The pandemic has exposed tragic fault lines and new levels of inequality, said Sharan Burrow, general secretary, International Trade Union Confederation, speaking at FIS Maastricht on the eve of her departure from the organisation where she has been general secretary since 2012.
Fault lines visible in the number of informal workers and the loss of women from the workplace. While inflation in food and energy following in its wake has made life much more challenging for families, causing more inequality and poverty, and pushing back the transition, she said.
Burrow linked companies’ struggle for talent to a “broken” labour market. Over half of the global economy works in the informal sector, with another large proportion of the world’s workforce in insecure work.
“The world of work is not serving anyone well,” she said. In a new Social Contract, she outlined key demands for workers spanning jobs, rights, social protection, equality and inclusion.
Returning to full employment is key for people to trust economies and governments again. She stressed the importance of creating more jobs in sectors spanning care to green infrastructure and technology. Without this kind of investment, the divisions between nations will grow, and with it discontent. “Trust in democratic institutions is so low,” she warned.
Companies need to be prepared to pay minimum living wages to build confidence in the economy and to ensure people can afford to support themselves through increasing shocks, whether climate or health-related. She said that more than half the world’s population has no social protection.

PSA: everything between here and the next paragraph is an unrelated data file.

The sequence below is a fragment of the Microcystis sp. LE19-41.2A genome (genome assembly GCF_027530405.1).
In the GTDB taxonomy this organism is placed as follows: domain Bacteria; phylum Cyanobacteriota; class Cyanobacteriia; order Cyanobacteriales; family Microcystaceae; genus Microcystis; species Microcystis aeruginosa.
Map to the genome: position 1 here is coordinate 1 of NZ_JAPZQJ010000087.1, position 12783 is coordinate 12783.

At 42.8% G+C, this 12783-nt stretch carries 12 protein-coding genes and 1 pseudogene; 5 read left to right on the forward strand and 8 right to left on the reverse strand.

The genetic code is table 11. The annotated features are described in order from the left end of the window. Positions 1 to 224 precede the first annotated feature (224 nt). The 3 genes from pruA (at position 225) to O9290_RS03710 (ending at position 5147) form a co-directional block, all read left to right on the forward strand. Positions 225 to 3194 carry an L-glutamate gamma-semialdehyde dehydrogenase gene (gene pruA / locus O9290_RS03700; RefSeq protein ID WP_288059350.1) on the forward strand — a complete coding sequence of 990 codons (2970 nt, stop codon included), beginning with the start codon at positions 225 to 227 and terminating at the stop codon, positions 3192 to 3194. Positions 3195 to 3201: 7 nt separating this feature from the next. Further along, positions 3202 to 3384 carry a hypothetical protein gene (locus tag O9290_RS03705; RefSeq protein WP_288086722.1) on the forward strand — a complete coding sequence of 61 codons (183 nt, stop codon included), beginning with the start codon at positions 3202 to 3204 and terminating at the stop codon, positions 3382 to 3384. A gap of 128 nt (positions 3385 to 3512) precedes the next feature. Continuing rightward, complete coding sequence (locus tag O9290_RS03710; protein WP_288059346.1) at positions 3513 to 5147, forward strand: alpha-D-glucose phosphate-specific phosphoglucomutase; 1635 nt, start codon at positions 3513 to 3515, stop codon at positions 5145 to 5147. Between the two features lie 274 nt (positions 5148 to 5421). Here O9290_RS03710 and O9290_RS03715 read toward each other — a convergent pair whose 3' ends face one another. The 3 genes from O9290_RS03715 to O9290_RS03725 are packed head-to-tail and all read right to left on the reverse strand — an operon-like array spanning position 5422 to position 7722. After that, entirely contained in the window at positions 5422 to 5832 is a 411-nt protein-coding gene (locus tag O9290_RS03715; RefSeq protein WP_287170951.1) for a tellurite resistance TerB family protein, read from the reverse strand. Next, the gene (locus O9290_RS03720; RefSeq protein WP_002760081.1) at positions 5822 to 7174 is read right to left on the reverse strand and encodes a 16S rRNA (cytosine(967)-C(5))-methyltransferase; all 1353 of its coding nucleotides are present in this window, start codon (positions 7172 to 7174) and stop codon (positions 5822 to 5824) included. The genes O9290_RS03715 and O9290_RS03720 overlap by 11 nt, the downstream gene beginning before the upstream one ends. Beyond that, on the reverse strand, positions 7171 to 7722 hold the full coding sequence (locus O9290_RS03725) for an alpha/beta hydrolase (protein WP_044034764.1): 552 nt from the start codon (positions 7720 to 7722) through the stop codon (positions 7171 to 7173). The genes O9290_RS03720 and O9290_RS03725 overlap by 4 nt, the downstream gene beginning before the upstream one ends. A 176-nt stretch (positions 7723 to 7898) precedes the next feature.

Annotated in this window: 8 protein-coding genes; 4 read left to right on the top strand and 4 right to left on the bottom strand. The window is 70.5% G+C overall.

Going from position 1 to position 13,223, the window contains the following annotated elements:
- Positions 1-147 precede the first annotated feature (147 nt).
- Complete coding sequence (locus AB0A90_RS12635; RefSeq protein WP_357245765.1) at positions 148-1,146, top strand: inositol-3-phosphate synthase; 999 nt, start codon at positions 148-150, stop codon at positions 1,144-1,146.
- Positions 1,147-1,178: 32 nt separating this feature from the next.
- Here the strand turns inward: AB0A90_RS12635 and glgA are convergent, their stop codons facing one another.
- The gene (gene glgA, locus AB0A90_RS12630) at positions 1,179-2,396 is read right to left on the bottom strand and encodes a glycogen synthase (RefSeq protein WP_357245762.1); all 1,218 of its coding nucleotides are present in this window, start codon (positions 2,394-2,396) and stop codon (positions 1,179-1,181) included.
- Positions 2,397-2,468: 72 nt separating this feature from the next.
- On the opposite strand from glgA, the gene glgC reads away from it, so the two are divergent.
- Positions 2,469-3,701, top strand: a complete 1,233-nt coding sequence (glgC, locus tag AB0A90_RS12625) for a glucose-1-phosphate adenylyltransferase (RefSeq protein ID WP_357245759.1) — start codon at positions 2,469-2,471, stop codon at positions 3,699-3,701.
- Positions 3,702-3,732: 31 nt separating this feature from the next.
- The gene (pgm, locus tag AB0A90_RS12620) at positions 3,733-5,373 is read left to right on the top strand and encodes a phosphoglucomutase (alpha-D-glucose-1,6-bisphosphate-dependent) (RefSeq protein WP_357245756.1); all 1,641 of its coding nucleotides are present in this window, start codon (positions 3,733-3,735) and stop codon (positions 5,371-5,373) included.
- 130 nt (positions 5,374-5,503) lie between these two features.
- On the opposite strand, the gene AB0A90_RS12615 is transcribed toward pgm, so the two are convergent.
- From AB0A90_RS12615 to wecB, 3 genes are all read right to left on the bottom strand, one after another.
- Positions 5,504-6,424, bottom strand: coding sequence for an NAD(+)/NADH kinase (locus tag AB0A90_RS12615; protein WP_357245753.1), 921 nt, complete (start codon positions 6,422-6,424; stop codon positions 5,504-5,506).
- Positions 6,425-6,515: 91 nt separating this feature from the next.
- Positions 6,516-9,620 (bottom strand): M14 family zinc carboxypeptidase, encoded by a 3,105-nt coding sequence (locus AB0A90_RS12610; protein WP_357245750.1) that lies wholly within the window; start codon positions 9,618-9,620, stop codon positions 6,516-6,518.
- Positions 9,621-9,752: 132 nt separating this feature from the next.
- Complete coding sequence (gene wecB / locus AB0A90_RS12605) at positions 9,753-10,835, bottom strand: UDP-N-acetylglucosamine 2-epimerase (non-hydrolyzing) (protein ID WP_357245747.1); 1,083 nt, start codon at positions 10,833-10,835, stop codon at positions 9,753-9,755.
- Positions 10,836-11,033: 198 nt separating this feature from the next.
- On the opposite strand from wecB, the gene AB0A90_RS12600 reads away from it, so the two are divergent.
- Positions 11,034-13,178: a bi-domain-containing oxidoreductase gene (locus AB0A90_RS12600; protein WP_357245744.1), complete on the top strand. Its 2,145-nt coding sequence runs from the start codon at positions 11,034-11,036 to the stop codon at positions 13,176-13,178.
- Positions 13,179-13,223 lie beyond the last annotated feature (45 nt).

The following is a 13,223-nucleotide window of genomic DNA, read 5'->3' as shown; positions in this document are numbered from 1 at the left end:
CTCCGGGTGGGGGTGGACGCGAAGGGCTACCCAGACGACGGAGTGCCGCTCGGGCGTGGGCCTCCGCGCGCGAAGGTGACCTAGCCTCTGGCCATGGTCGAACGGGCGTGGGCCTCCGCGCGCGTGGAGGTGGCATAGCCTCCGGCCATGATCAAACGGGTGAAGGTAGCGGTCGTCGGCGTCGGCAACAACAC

Burrow also sounded the alarm on progress around diversity. Women have lost out during the pandemic and involuntarily left the labour force in a damaging development for women and the global economy. Elsewhere, she noted a rise in racism, made worse by the lack of policy around refugees and inclusion.
Burrow said the world will only deliver on the SDGs with global cooperation. But she noted “low ambition” at COP27, particularly around developed countries paying for damages inflicted on the economies of poorer countries. “Countries are not serious about the notion of a Just Transition,” she said.
The SDGs represent solutions but require countries to put people and planet first. “We are creating the seeds of our own destruction,” she said, highlighting how some US investors now “rage” against integrating ESG.
“What is it they value?” she asked, urging delegates to value people, homes and an economy wrapped in democracy that gives everyone a fair go in the world. She said leaders have made a promise to achieve net zero, but are now forgetting the commitments they made.
She highlighted the role of the union movement in supporting the SDGs, particularly around equality and inclusion. Creating a shared future of common security and prosperity involves including people, and the unions that represent them, in that vision.
She noted how union uptake in the US is at record lows; workers are bullied to not join unions and employers close down operations to avoid unionized workers.
“Companies will do anything to oppress workers and keep them poor; to not sit at the table and not work with them,” she said. She concluded that many CEOs are not aware of the conditions for workers making their products further down their supply chain in a “hidden workforce.”